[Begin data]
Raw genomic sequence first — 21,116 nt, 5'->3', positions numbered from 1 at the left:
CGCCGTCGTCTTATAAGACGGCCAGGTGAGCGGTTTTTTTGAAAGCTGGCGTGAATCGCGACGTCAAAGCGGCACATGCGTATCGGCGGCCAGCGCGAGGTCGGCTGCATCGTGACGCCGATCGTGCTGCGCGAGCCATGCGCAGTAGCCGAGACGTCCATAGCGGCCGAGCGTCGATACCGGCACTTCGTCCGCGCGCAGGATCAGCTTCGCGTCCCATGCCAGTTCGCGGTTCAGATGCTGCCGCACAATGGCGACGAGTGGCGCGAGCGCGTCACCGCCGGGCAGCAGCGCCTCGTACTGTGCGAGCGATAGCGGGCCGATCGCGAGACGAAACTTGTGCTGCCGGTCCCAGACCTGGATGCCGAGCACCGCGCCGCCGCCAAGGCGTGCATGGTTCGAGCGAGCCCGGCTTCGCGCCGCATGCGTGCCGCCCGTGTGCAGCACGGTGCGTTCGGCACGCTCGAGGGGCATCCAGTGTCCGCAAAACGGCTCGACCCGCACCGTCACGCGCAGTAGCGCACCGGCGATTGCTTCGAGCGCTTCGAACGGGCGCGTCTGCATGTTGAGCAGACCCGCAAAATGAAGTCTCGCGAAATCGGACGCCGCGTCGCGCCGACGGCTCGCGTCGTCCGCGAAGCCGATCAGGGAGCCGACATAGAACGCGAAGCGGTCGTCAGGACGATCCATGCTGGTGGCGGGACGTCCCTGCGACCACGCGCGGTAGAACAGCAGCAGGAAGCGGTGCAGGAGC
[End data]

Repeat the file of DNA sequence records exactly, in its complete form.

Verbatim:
Raw genomic sequence first — 21,116 nt, 5'->3', positions numbered from 1 at the left:
CGCCGTCGTCTTATAAGACGGCCAGGTGAGCGGTTTTTTTGAAAGCTGGCGTGAATCGCGACGTCAAAGCGGCACATGCGTATCGGCGGCCAGCGCGAGGTCGGCTGCATCGTGACGCCGATCGTGCTGCGCGAGCCATGCGCAGTAGCCGAGACGTCCATAGCGGCCGAGCGTCGATACCGGCACTTCGTCCGCGCGCAGGATCAGCTTCGCGTCCCATGCCAGTTCGCGGTTCAGATGCTGCCGCACAATGGCGACGAGTGGCGCGAGCGCGTCACCGCCGGGCAGCAGCGCCTCGTACTGTGCGAGCGATAGCGGGCCGATCGCGAGACGAAACTTGTGCTGCCGGTCCCAGACCTGGATGCCGAGCACCGCGCCGCCGCCAAGGCGTGCATGGTTCGAGCGAGCCCGGCTTCGCGCCGCATGCGTGCCGCCCGTGTGCAGCACGGTGCGTTCGGCACGCTCGAGGGGCATCCAGTGTCCGCAAAACGGCTCGACCCGCACCGTCACGCGCAGTAGCGCACCGGCGATTGCTTCGAGCGCTTCGAACGGGCGCGTCTGCATGTTGAGCAGACCCGCAAAATGAAGTCTCGCGAAATCGGACGCCGCGTCGCGCCGACGGCTCGCGTCGTCCGCGAAGCCGATCAGGGAGCCGACATAGAACGCGAAGCGGTCGTCAGGACGATCCATGCTGGTGGCGGGACGTCCCTGCGACCACGCGCGGTAGAACAGCAGCAGGAAGCGGTGCAGGAGC